This book represents an exciting new contribution to the field of refugee law and human rights law. It considers the legal obligations which countries have to people who do not meet the legal definition of a 'refugee', but who have nonetheless been forcibly displaced from their homes, whether due to war, generalized violence, humanitarian disaster or torture, inhuman or degrading treatment or punishment. This is known as 'complementary protection', because it complements the central international instrument in this area, the 1951 Refugee Convention. The book analyses international human rights law to discern where such legal obligations to protect might<br />
arise, and considers the legal status which countries ought to provide to such people. It provides a comprehensive overview of States' current responses to this issue, and offers original and thoughtful suggestions for protecting such persons within the international legal framework. This book is the first dedicated study on 'complementary protection' - the protection afforded by States to persons who need international protection but fall outside the legal definition of a refugee in article 1A(2) of the 1951 Refugee Convention. Human rights law has extended States' international protection obligations beyond the Refugee Convention, preventing States from removing individuals who would be<br />
at risk of serious harm if returned to their countries of origin. While a number of States have traditionally respected these additional human rights obligations, they have been reluctant to grant beneficiaries a formal legal status analogous to that enjoyed by Convention refugees. This book provides a comprehensive analysis of complementary protection, from its historical development through to its contemporary application. By examining the human rights foundations of the Convention, the architecture of Convention rights, regional examples of complementary protection, and principles of non-discrimination, the book argues that the Convention acts as a type of lex specialis for persons in<br />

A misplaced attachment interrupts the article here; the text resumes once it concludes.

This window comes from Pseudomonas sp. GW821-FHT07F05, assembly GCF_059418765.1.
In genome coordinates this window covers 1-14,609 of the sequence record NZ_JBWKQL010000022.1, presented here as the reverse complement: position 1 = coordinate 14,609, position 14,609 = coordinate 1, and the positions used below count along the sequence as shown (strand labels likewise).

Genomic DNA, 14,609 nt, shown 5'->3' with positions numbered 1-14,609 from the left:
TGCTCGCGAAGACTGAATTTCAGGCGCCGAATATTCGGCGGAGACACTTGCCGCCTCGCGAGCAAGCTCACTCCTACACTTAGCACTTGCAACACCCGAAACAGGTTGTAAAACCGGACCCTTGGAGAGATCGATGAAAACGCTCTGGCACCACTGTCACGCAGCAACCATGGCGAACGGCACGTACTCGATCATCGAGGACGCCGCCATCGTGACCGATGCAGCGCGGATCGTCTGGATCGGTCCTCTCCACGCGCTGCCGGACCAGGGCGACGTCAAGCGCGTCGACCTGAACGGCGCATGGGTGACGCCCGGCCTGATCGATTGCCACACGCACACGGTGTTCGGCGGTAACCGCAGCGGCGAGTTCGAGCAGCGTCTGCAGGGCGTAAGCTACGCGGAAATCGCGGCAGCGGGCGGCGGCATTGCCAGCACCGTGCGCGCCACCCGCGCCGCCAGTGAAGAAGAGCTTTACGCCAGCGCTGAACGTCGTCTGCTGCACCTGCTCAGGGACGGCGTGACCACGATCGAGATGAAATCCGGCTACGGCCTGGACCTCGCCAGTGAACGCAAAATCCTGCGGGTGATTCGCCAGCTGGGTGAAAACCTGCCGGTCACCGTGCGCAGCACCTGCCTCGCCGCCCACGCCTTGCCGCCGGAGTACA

need of international protection, providing a specialized blueprint for legal status, irrespective of the legal source of the protection obligation. Chapter 1 identifies pre-1951 examples of complementary protection, demonstrating how the content of the status afforded to extended categories of refugees was historically the same as that granted to 'legal' refugees. It traces unsuccessful attempts at the international and European levels to codify a system of complementary protection, prior to the EU's adoption of the Qualification Directive in 2004 and international support for an ExCom Conclusion in 2005. The Qualification Directive, examined in Chapter 2, represents the first supranational codification of complementary protection, but is hampered by a hierarchical conceptualization of protection that grants a lesser<br />
status to beneficiaries of 'subsidiary protection' vis-à-vis Convention refugees. Chapters 3 to 5 examine a number of human rights treaties (CAT, ECHR, ICCPR and CRC) to identify provisions which may give rise to a claim for international protection. Finally, Chapter 6 illustrates why all persons protected by the principle of non-refoulement should be entitled to the same legal status as refugees, demonstrating the Refugee Convention's role in providing a rights blueprint for beneficiaries of complementary protection.